Tork first to uncover impact of composting hand towels
05 Dec 2019
Through life cycle assessment, Tork has found composting hand towels with commercial composters instead of disposing in landfill reduces greenhouse gas emissions by around 50 percent.
Life cycle assessment was completed by thinkstep-anz as part of new Environmental Product Declarations (EPDs) on a number of Tork products. Each EPD outlines the Global Warming Potential (carbon footprint), which quantifies the potential of greenhouse gases – such as carbon dioxide and methane – to increase absorption of heat reaching Earth’s atmosphere, intensifying the natural greenhouse effect.
In 2016, Tork were the first tissue company in Australasia to produce EPDs. A published EPD is an independently verified and registered document that communicates transparent and comparable information about the environmental impact of a product through its entire life cycle.
Tork regularly add more products to its EPDs which now include some interesting statistics about composting hand towels. The most popular Tork Conventional, Jumbo and Mini Jumbo toilet paper products, Multifold and Ultraslim hand towels, Roll and Kitchen towel products, as well as Xpressnap dispenser napkins, have all been analysed.
"We were attracted to EPDs for Tork because of their transparency, credibility and ability to address the product's entire life cycle. We have both quantified our environmental impacts and disclosed this information publicly for a range of products," said Rochelle Lake, Head of Marketing, B2B. "EPDs also allow us to identify ‘hot spots’ within our value chain - where improvements can be made to reduce environmental impact, such as through composting of hand towels."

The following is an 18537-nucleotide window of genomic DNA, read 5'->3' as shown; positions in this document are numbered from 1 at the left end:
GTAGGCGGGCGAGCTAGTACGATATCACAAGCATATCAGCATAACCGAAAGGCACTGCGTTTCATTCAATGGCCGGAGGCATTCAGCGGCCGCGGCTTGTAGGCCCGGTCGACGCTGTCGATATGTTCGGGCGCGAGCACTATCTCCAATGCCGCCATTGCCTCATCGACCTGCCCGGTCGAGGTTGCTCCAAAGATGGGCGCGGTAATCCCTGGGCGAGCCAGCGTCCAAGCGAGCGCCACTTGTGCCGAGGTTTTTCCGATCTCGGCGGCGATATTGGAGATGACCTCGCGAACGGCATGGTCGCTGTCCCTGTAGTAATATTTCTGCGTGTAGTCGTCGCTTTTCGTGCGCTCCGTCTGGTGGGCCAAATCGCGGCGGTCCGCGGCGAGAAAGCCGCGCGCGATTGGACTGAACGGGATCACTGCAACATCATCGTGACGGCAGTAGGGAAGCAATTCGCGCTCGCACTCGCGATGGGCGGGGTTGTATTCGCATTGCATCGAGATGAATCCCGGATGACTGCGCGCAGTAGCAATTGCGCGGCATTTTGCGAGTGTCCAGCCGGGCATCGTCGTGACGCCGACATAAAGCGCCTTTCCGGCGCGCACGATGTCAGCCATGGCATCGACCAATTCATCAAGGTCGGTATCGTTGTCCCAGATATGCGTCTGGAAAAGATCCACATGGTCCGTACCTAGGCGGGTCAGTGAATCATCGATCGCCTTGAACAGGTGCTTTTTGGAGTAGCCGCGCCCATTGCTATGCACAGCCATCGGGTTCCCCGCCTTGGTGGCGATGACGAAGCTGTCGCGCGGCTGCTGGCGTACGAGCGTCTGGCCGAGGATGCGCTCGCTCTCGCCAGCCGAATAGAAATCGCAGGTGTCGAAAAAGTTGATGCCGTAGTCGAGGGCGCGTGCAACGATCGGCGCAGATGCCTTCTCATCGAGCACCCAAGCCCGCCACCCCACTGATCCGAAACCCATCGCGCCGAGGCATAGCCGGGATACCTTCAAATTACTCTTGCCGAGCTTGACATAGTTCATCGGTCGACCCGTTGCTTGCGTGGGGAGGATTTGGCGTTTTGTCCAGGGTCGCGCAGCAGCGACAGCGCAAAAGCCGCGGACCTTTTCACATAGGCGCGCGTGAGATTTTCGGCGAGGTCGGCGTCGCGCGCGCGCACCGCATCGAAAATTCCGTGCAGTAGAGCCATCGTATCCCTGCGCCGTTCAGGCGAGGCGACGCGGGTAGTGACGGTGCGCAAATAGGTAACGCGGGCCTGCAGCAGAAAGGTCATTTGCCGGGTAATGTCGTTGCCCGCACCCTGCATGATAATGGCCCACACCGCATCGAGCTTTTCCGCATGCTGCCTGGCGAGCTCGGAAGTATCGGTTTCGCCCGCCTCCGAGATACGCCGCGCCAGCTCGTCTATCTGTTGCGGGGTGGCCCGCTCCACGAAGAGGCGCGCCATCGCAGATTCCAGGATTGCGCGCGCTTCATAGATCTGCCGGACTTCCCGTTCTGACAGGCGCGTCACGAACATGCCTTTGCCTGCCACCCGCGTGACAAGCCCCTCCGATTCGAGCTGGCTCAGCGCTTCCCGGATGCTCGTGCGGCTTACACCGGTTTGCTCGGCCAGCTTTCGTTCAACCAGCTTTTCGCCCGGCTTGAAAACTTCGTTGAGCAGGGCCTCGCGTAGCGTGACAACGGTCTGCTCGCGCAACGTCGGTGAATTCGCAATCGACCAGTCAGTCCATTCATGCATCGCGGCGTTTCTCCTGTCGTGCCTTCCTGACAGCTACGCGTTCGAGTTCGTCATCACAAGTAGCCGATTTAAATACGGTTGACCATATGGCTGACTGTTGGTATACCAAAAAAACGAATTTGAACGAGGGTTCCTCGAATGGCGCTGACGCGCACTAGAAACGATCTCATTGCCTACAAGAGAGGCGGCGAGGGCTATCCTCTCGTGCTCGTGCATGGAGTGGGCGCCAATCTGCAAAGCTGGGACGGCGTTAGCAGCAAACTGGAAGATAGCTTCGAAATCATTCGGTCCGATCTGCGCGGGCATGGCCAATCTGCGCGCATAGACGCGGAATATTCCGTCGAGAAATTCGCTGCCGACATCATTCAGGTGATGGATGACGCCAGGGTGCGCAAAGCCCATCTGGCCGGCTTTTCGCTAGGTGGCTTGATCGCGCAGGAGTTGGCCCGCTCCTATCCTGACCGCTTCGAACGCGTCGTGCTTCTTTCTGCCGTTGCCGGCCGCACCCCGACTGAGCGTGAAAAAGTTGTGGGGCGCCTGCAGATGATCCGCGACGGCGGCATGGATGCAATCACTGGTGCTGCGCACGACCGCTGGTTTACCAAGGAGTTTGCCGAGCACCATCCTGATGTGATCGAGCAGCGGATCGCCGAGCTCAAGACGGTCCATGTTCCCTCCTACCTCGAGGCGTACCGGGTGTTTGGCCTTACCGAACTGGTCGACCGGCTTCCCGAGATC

The EPDs also show that Tork toilet paper and hand towels that are manufactured at Kawerau have been produced with 64 to 76 percent renewable energy from cradle-to-grave. This is a direct result of using geothermal steam in the paper making process and also of New Zealand’s high proportion of renewable energy within the grid.
The recent $23 million upgrade of the Kawerau facility is now undergoing further assessment and additional EPDs will be available in 2020. With improved efficiencies and less packaging waste they are sure to outline a further reduction in climate impact.